Need help with custom flex cable

I have an old flex cable that I need to recreate. It’s old and brittle. I will upload an image as soon as I am allowed. The Cable is single sided and connects on one side to three individual 6 pin connectors. On the other side it has 18 pads to solder jumpers to a PCB. Can I do this in KiCad? I’m a beginner to this software and keeping my fingers crossed. Thank you for taking the time to review my request. Any help will be greatly appreciated.

If I understand correctly, you want to make what I would call a flex circuit? Really a flexible pcb? That sounds reasonable for KiCad.

Yes, I guess it would be like a flexible pub. It has a bit of an odd shape.

Someone here ought to be able to enable you to post an image. I am not that person… Have you ever designed any sort of printed circuit using any software?

Hi @Dangerbird

This FAQ explains when you may post multiple images.

It seems you only need a few more minutes of reading 'till you become “basic”.

Thank You for the heads up.

[Converted to jpg and inserted inline - Mod]

I also converted your picture first to a (lossless) .png and it shrunk from 2.2MiB to 830KiB.
I also converted to jpg with Gimp (Quite lossy, with aggressive compression) and it shrunk again, this time to the same 69kiB as your later replacement.

BMP is a quite horrible file format :slight_smile:

But apart from the files…
KiCad is not very good in mechanical CAD. When a PCB outline gets complicated, it’s often easier to draw the PCB outline in e mechanical CAD program, export it as .DXF and then import that into the Edge.Cuts layer in KiCad.

The picture you uploaded is plenty good enough to show us what you want, but it is not a very good picture for reverse-engineering purposes. Small parts are missing from the picture, and the scale is ambiguous. I find that using a graph paper with a known size of squares as the background helps with capturing the size and scale in both X and Y directions.

About half a year ago, KiCad-Nightly gained the possibility to load (and scale) a background image directly into the PCB editor:

KiCad very much likes to have a complete netlist, and a schematic is the easiest way to get this.
It’s also easy to create. Just use some generic connector symbols and draw wires between them. (And there are some tricks to do this quicker, such as repetition with the [Ins] key and moving a connector on top of another (The attachment points must match) and then dragging them apart)

For the PCB I would first design custom footprints for the connector fingers, attach them to the schematic symbols and then Schematic Editor / Tools / Update PCB from Schematic [F8].

Also note that the flex is damaged in both corners where it starts getting wider (And this may well be the reason it failed in the first place). Changes in width of flex cables should be very gradual to prevent stress points.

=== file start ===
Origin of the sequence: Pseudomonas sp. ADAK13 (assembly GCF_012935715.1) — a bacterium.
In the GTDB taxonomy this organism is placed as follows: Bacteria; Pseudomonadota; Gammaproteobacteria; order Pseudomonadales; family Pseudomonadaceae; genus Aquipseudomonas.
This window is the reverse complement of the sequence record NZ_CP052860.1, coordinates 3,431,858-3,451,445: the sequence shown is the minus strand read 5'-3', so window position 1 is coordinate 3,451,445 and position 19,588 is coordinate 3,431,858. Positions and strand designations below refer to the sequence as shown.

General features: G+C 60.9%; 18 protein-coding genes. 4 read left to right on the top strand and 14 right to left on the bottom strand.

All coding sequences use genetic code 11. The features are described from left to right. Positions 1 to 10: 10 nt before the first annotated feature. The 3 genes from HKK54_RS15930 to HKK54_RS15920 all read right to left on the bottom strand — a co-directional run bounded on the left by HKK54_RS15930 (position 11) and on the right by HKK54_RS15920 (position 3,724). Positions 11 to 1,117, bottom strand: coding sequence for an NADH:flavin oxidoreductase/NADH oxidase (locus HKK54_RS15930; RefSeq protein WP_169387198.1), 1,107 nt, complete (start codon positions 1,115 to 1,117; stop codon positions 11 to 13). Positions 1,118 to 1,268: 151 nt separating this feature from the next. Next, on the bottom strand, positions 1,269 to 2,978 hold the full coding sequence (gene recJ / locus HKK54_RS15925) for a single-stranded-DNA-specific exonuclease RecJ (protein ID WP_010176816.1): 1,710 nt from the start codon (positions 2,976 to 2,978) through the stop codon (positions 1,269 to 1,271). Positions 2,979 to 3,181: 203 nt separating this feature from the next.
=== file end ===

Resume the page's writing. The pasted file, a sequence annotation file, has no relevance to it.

On the other side…
If it’s for a one-off repair and the cable does not move too much, then I would just solder wires instead of creating a new flex cable. Just soldering wires is quicker than desinging a Flex PCB and having it manufactured.

Wow, thank you so much for your help. Unfortunately this cable moves a lot and is quite brittle with age. And I would like to make several. But I will follow your advice and see if I can come up with something usable.

This is a fairly simple circuit, and I’m curious about that relatively new background image thing. I’ve also got some left over time.

Just curious, If I make a first concept of this thing, what sort of donation are you willing to make to KiCad? (There is a campaign going on right now).

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This post - Most likely not of much interest/helpful… It contains my post re FlexCircuit…

Re your image and my early morning Coffee… I used my home-grown App to measure some items - for scaling, I assumed Pitch between two small edge Pads is 2.54mm. Screenshot worth 1000 words…

I’ll assume you need more coffee, just don’t drink too much or you may green :slight_smile:

If any of the pads are on a 2.54mm pitch (which is already a bold assumption for a soldered flex cable), then it’s quite likely the coarser pads on the bottom. This also comes closer to the background lines, which often are around 7mm (I haven’t measured any) for regular writing paper.

That means BlackCoffee’s assumption is off by a factor of about 2. This indicates how easily you can be off by making such assumptions, and there is no need to make such assumptions when the real thing is available for measurement.

I also use photographs for reverse-engineering sometimes. Below some pictures of measurements on a gear (cog?) wheel.

The messy red blob just above the “25.9” mm radius is a triangle with measurements that can be turned around to overlay the gap between any of the teeth. Here is the same, but the triangle rotated and zoomed in:

With this method you can take quite accurate measurements. Also note that there are two stainless steel rulers in the picture (with mm scale) that can be used to calibrate the picture. To be accurate, the rulers have to be in the same focal plane as the thing you want to measure, as scale changes with distance to the camera. Another way to calibrate is to for example measure the outside diameter of the wheel with a caliper.

For a flex cable like this, pictures are best taken with a flatbed scanner, which has the least parallax error. Second best is to take the picture from far away, and then zoom in the lens. This also reduces distortions in the picture.

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before helping you with a mechanical draw we would need some quotes from the image :smiley:

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